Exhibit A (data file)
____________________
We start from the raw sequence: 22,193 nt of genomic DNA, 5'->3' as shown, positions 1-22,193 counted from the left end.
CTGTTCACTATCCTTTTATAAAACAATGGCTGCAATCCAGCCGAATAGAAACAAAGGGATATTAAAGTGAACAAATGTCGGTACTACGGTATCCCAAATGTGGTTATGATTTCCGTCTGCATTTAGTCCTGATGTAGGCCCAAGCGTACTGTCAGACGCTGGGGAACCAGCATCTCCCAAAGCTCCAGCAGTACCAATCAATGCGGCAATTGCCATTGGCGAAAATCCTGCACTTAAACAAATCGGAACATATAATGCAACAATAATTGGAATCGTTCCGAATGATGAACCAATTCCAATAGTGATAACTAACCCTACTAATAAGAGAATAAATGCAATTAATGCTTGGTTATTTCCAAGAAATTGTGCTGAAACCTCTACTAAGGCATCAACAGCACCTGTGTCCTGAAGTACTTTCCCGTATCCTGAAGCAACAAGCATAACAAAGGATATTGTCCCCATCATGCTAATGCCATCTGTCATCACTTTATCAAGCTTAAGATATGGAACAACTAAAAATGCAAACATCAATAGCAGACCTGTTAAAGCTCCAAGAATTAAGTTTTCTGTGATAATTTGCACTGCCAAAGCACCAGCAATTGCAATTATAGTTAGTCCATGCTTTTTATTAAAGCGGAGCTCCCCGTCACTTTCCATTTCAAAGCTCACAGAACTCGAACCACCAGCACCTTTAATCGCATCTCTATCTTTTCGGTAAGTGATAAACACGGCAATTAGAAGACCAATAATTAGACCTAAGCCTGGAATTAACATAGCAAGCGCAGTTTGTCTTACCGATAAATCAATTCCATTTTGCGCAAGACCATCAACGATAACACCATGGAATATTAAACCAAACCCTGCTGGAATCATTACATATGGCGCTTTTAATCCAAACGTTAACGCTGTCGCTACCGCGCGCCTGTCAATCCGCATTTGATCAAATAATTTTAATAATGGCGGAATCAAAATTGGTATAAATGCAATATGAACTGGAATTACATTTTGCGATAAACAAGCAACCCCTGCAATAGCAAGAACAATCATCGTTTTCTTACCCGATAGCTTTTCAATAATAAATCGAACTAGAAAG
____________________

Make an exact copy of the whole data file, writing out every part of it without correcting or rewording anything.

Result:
We start from the raw sequence: 22,193 nt of genomic DNA, 5'->3' as shown, positions 1-22,193 counted from the left end.
CTGTTCACTATCCTTTTATAAAACAATGGCTGCAATCCAGCCGAATAGAAACAAAGGGATATTAAAGTGAACAAATGTCGGTACTACGGTATCCCAAATGTGGTTATGATTTCCGTCTGCATTTAGTCCTGATGTAGGCCCAAGCGTACTGTCAGACGCTGGGGAACCAGCATCTCCCAAAGCTCCAGCAGTACCAATCAATGCGGCAATTGCCATTGGCGAAAATCCTGCACTTAAACAAATCGGAACATATAATGCAACAATAATTGGAATCGTTCCGAATGATGAACCAATTCCAATAGTGATAACTAACCCTACTAATAAGAGAATAAATGCAATTAATGCTTGGTTATTTCCAAGAAATTGTGCTGAAACCTCTACTAAGGCATCAACAGCACCTGTGTCCTGAAGTACTTTCCCGTATCCTGAAGCAACAAGCATAACAAAGGATATTGTCCCCATCATGCTAATGCCATCTGTCATCACTTTATCAAGCTTAAGATATGGAACAACTAAAAATGCAAACATCAATAGCAGACCTGTTAAAGCTCCAAGAATTAAGTTTTCTGTGATAATTTGCACTGCCAAAGCACCAGCAATTGCAATTATAGTTAGTCCATGCTTTTTATTAAAGCGGAGCTCCCCGTCACTTTCCATTTCAAAGCTCACAGAACTCGAACCACCAGCACCTTTAATCGCATCTCTATCTTTTCGGTAAGTGATAAACACGGCAATTAGAAGACCAATAATTAGACCTAAGCCTGGAATTAACATAGCAAGCGCAGTTTGTCTTACCGATAAATCAATTCCATTTTGCGCAAGACCATCAACGATAACACCATGGAATATTAAACCAAACCCTGCTGGAATCATTACATATGGCGCTTTTAATCCAAACGTTAACGCTGTCGCTACCGCGCGCCTGTCAATCCGCATTTGATCAAATAATTTTAATAATGGCGGAATCAAAATTGGTATAAATGCAATATGAACTGGAATTACATTTTGCGATAAACAAGCAACCCCTGCAATAGCAAGAACAATCATCGTTTTCTTACCCGATAGCTTTTCAATAATAAATCGAACTAGAAAG